Concurrent with Thought Pattern at Marlborough Chelsea, Talasnik’s work will also be exhibited at the Smithsonian American Art Museum, Washington, DC in Graphic Masters III: Highlights from the Smithsonian American Art Museum through 2010. Also, opening on June 5, 2010 and running through the 2010 season, his large installation Stream: A Folded Drawing, will be exhibited at Storm King Art Center in Mountainville, NY. The piece is an infrastructural grid and pattern work which in its stadium-like design references “organic growth, variable repetition, and mathematically based structural configuration.”

Talasnik’s work may also be found in many public collections including Albertina, Vienna; Architecture Archives of Art Institute of Chicago; British Museum, London; Brooklyn Museum of Art; Canadian Centre for Architecture, Montreal; Cleveland Museum of Art; Detroit Institute of Art; Fogg Art Museum, Harvard University, Cambridge; Gemeentemuseum, The Hague; High Museum of Art, Atlanta; Hypo-Kulturstiftung, Munich; Kupferstichkabinett, Staatliche Museen zu Berlin; Kupferstichkabinett, Akademie der bildenden Künste, Vienna; National Gallery of Art, Washington; National Museum of American Art, Smithsonian, Washington; New York City Public Library; New York Historical Society; Pennsylvania Academy of the Fine Arts, Philadelphia; Philadelphia Museum of Art, Staatsgalerie Stuttgart and Stedelijk Museum, Amsterdam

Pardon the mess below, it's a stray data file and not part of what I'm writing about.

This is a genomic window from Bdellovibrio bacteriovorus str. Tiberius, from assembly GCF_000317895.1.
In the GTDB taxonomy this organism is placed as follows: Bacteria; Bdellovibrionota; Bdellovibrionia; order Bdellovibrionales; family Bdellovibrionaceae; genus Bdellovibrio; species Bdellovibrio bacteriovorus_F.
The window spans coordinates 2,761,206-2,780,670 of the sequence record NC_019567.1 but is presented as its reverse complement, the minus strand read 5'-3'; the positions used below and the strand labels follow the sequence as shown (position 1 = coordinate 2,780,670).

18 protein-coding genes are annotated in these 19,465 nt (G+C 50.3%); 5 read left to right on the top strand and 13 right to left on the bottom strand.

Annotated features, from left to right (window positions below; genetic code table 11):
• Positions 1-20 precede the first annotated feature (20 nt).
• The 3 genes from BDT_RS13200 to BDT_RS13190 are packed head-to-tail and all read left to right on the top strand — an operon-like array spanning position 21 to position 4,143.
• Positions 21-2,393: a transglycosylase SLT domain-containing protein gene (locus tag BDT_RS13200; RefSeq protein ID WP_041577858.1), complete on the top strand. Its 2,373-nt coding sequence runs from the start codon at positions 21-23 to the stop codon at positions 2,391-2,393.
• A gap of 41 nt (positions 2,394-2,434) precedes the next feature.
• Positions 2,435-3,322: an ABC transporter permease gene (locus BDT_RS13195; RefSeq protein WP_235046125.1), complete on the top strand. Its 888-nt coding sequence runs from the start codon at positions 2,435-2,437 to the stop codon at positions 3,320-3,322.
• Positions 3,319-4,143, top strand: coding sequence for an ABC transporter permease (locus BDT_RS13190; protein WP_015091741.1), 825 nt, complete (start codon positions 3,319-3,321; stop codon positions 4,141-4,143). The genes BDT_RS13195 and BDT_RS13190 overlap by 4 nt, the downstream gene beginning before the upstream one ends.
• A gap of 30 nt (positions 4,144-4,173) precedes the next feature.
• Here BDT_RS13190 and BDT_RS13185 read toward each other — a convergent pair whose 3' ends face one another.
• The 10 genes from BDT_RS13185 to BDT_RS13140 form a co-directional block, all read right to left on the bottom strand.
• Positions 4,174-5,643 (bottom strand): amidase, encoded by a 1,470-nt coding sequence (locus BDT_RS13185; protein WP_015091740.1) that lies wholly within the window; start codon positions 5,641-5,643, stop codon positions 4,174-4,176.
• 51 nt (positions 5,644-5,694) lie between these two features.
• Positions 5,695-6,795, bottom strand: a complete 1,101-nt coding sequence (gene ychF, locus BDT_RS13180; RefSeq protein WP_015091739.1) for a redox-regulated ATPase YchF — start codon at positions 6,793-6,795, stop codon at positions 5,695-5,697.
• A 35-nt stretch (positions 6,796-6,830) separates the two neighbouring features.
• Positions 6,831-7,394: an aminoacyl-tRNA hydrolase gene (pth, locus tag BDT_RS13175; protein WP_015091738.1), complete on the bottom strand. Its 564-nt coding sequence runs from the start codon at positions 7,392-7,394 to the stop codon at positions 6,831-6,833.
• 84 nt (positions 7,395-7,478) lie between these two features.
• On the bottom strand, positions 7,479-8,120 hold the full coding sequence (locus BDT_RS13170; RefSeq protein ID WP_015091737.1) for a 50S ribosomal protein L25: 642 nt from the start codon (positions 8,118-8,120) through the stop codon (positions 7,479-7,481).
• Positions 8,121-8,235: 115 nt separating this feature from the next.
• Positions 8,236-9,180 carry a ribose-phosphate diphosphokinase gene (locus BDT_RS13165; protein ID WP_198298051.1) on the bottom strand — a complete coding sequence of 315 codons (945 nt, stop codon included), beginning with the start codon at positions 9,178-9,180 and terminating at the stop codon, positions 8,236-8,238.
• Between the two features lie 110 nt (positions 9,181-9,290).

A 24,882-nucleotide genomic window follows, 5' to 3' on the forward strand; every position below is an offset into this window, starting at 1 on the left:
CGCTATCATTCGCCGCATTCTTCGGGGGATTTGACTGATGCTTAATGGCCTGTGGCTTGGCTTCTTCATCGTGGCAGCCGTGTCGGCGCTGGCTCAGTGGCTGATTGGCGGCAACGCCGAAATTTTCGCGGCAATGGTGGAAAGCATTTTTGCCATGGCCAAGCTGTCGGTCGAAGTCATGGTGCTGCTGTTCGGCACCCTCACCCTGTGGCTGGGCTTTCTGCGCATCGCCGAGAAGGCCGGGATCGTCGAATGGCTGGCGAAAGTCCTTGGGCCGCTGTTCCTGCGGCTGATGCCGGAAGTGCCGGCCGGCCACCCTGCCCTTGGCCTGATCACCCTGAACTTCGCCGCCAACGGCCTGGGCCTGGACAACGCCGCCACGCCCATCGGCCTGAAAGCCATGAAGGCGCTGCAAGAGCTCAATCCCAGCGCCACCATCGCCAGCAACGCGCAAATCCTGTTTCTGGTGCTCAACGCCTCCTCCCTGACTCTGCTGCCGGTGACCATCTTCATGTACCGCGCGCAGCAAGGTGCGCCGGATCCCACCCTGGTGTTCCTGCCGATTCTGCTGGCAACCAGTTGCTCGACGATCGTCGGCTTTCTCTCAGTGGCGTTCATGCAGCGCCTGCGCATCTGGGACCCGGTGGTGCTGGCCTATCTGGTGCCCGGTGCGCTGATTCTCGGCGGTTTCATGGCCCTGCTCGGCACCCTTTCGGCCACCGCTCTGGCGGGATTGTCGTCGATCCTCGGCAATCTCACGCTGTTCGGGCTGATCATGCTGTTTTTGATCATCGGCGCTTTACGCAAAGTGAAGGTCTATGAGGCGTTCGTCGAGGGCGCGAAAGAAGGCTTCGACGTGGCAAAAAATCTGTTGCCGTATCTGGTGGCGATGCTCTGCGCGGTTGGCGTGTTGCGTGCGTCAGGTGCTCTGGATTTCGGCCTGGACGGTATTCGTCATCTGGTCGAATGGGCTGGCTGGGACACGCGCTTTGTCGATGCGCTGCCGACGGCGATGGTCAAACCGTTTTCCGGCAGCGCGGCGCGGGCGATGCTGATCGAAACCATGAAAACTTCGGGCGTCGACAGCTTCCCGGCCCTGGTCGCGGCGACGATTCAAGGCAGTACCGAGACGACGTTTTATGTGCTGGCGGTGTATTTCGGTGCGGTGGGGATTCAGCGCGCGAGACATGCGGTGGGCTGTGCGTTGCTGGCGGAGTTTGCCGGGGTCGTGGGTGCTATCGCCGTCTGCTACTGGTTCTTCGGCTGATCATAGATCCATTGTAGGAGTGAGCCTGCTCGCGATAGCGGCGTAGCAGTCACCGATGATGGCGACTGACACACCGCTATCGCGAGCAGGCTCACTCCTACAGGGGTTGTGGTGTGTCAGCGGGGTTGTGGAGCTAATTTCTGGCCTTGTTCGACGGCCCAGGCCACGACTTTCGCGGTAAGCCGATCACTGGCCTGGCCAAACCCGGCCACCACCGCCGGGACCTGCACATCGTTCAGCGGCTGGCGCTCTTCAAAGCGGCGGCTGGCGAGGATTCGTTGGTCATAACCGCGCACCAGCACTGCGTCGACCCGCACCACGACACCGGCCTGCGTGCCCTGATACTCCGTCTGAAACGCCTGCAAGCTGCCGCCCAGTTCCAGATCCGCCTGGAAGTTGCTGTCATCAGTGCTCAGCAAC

An illustrated catalogue with an essay by the noted writer on visionary architecture, Lebbeus Woods, will accompany the exhibition.